At last, I’ve made a proper start on my Marsala Spice quilt! Here are some assembled blocks! I’m thrilled by the colours so far. As a reminder, here’s the palette I picked from Pantone’s website:
Not a bad match, eh? 🙂 So there’s good progress, but I have a problem. Part of the problem is that I’m short of my over-dyed Marsala colour so I can’t make the big 72″ x 72″ quilt I’d had in mind with it. And I really like that quite strong, graphic look of the basic blocks, so in many ways I don’t want to detract from it by adding complications. I still have another “marsala” fabric that may yet get added into the mix, but it is patterned and looks quite different to my solid Marsala and I’m having trouble picturing how it’s all going to work together.
When I get a chance I’m probably going to churn out some more blocks using the leafy fabric, probably in both large and small versions, and then skiffle everything about until I get something I like. Spare blocks will probably end up on the back.
I wasn’t happy with how burgundy my Marsala fabric appeared in some lights, so I decided to hit it with some dye.
After some deliberation, I picked Dylon’s dark brown. I only wanted to shift the shade of the fabric a few clicks towards brown, so I only used one sachet despite having slightly more than 250g of fabric to dye.This plastic bucket was the perfect size to hold both fabric and dye and kept me from making an epic mess of the kitchen sink! In fact, the only thing I managed to unintentionally dye was myself:
When dyeing, it’s important to establish beforehand that your gloves don’t leak!The packet of dye suggested a total immersion time of an hour, but I decided to remove my fabric after only half an hour because I didn’t want it to be too brown. Then I rinsed it out really well and threw it in the washing machine with a couple of colour catchers (which came out very brown!).
I’m really quite pleased with the final colour; it seems more red-brown now rather than burgundy.I was disappointed that I didn’t get a textured look at all, but I’m not sure this dye works like that and I did stir the fabric in it pretty well. Anyway, I like this colour and I’m looking forward to seeing it in my blocks. With luck, I should get a chance to get started with cutting and piecing this weekend. After some back-of-envelope calculations, I’ve realised I don’t have enough of this fabric to be able to make the size of quilt I want with the large (24″) blocks, but I should be able to do something good with the small (12″) blocks, or maybe even a combination of the two. That’ll teach me to buy fabric first and do the maths later! (But probably not.)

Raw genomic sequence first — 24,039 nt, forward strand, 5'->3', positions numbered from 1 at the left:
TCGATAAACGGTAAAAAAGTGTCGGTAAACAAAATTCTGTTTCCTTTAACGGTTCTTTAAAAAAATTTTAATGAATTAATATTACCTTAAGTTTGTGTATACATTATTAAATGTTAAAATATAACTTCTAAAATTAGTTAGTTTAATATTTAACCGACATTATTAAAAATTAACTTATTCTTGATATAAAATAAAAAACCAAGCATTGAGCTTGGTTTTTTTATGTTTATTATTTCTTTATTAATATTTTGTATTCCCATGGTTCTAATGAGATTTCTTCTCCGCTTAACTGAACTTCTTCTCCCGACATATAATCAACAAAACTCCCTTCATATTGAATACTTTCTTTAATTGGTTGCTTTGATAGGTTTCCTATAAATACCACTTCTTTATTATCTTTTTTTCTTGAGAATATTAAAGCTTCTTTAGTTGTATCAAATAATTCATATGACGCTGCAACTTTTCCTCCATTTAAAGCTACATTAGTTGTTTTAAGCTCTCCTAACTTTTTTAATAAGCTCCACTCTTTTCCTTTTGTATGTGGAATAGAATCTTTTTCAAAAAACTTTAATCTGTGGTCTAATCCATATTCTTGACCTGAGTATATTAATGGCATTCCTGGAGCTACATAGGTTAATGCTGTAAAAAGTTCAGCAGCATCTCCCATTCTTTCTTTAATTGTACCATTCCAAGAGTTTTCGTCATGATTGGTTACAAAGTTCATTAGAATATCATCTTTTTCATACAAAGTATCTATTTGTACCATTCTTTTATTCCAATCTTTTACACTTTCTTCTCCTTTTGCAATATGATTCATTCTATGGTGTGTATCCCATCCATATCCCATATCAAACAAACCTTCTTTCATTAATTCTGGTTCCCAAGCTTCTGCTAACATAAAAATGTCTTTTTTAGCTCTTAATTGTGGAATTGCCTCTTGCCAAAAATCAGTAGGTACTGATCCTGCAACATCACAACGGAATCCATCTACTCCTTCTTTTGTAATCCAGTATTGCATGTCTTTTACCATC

I finally got a chance to test the blocks for my Marsala quilt, and I am extremely pleased to discover that they work!
Excuse the somewhat random fabric selection, I basically rummaged through my stash and pulled out whatever I could find that I had a good amount of and didn’t mind using up. (Though I think it could have been MUCH worse!)
The large block is a rather giant 24.5″ square; each sub-block in it is 12.5″ square.
The small block is exactly 1/4 the size of the large block, weighing in at a svelte 12.5″ square (6.5″ sub-blocks).
In terms of piecing, it’s all pretty straightforward (although I did have a Special moment when doing the smaller version where I sewed the wrong corners onto four identical units and had to re-cut and re-do them). The larger one is much easier in terms of handling to put together, and has more tolerance of error, whereas the smaller one is a little more fiddly and offers less wriggle room for mistakes. Right now I’m not sure which I prefer, though I’m leaning towards the larger version.
Another consideration is the fact that I have TWO Marsala-coloured fabrics, which I am trying to figure out how to best combine in the blocks:
Certainly, if I want to do any curved piecing, I would be much better off making the larger block! Of these examples, I quite like option 1 or option 3/4.
Lastly, I need to consider quilt size. If I choose the big block, my quilt is likely to end up being ~72″ square (three blocks wide, three blocks long), but I’m less sure about the size I’d want to make if I choose the small block. And borders? Do I want borders? I don’t know!